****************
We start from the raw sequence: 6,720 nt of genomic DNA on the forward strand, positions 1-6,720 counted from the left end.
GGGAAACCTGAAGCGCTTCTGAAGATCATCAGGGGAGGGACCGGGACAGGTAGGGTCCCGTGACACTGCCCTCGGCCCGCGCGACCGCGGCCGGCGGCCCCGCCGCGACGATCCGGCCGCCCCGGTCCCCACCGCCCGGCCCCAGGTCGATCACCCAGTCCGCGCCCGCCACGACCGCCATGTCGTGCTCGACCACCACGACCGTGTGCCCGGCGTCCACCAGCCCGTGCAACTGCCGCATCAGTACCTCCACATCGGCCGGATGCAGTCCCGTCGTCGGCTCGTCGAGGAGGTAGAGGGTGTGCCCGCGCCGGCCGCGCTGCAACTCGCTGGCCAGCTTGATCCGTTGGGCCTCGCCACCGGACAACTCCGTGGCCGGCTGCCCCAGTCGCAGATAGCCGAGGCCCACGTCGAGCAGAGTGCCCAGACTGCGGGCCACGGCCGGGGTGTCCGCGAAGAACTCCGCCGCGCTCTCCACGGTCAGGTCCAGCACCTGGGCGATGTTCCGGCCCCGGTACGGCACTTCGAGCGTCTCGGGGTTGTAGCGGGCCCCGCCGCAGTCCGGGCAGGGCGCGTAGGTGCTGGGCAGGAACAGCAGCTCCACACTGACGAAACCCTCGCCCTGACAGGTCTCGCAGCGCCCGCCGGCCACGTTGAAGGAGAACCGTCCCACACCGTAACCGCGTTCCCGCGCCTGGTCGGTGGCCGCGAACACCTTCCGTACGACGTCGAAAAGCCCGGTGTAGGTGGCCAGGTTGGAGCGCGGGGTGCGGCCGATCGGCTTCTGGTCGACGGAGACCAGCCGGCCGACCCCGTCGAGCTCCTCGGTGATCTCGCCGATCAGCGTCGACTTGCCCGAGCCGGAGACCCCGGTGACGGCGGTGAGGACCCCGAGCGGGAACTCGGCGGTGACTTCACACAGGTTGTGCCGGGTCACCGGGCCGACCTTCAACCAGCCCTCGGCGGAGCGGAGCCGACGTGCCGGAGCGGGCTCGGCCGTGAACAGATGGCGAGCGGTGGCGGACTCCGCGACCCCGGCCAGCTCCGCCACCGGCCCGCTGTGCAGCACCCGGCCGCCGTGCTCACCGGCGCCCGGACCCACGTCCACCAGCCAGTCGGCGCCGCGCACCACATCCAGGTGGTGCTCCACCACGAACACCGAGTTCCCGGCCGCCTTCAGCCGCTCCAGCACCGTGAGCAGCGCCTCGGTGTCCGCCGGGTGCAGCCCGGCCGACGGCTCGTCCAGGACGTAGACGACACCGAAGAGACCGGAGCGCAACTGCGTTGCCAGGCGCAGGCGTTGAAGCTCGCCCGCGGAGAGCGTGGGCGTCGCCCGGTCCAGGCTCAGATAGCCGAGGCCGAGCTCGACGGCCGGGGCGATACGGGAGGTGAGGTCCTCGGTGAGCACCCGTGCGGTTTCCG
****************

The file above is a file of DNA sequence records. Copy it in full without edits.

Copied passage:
We start from the raw sequence: 6,720 nt of genomic DNA on the forward strand, positions 1-6,720 counted from the left end.
GGGAAACCTGAAGCGCTTCTGAAGATCATCAGGGGAGGGACCGGGACAGGTAGGGTCCCGTGACACTGCCCTCGGCCCGCGCGACCGCGGCCGGCGGCCCCGCCGCGACGATCCGGCCGCCCCGGTCCCCACCGCCCGGCCCCAGGTCGATCACCCAGTCCGCGCCCGCCACGACCGCCATGTCGTGCTCGACCACCACGACCGTGTGCCCGGCGTCCACCAGCCCGTGCAACTGCCGCATCAGTACCTCCACATCGGCCGGATGCAGTCCCGTCGTCGGCTCGTCGAGGAGGTAGAGGGTGTGCCCGCGCCGGCCGCGCTGCAACTCGCTGGCCAGCTTGATCCGTTGGGCCTCGCCACCGGACAACTCCGTGGCCGGCTGCCCCAGTCGCAGATAGCCGAGGCCCACGTCGAGCAGAGTGCCCAGACTGCGGGCCACGGCCGGGGTGTCCGCGAAGAACTCCGCCGCGCTCTCCACGGTCAGGTCCAGCACCTGGGCGATGTTCCGGCCCCGGTACGGCACTTCGAGCGTCTCGGGGTTGTAGCGGGCCCCGCCGCAGTCCGGGCAGGGCGCGTAGGTGCTGGGCAGGAACAGCAGCTCCACACTGACGAAACCCTCGCCCTGACAGGTCTCGCAGCGCCCGCCGGCCACGTTGAAGGAGAACCGTCCCACACCGTAACCGCGTTCCCGCGCCTGGTCGGTGGCCGCGAACACCTTCCGTACGACGTCGAAAAGCCCGGTGTAGGTGGCCAGGTTGGAGCGCGGGGTGCGGCCGATCGGCTTCTGGTCGACGGAGACCAGCCGGCCGACCCCGTCGAGCTCCTCGGTGATCTCGCCGATCAGCGTCGACTTGCCCGAGCCGGAGACCCCGGTGACGGCGGTGAGGACCCCGAGCGGGAACTCGGCGGTGACTTCACACAGGTTGTGCCGGGTCACCGGGCCGACCTTCAACCAGCCCTCGGCGGAGCGGAGCCGACGTGCCGGAGCGGGCTCGGCCGTGAACAGATGGCGAGCGGTGGCGGACTCCGCGACCCCGGCCAGCTCCGCCACCGGCCCGCTGTGCAGCACCCGGCCGCCGTGCTCACCGGCGCCCGGACCCACGTCCACCAGCCAGTCGGCGCCGCGCACCACATCCAGGTGGTGCTCCACCACGAACACCGAGTTCCCGGCCGCCTTCAGCCGCTCCAGCACCGTGAGCAGCGCCTCGGTGTCCGCCGGGTGCAGCCCGGCCGACGGCTCGTCCAGGACGTAGACGACACCGAAGAGACCGGAGCGCAACTGCGTTGCCAGGCGCAGGCGTTGAAGCTCGCCCGCGGAGAGCGTGGGCGTCGCCCGGTCCAGGCTCAGATAGCCGAGGCCGAGCTCGACGGCCGGGGCGATACGGGAGGTGAGGTCCTCGGTGAGCACCCGTGCGGTTTCCG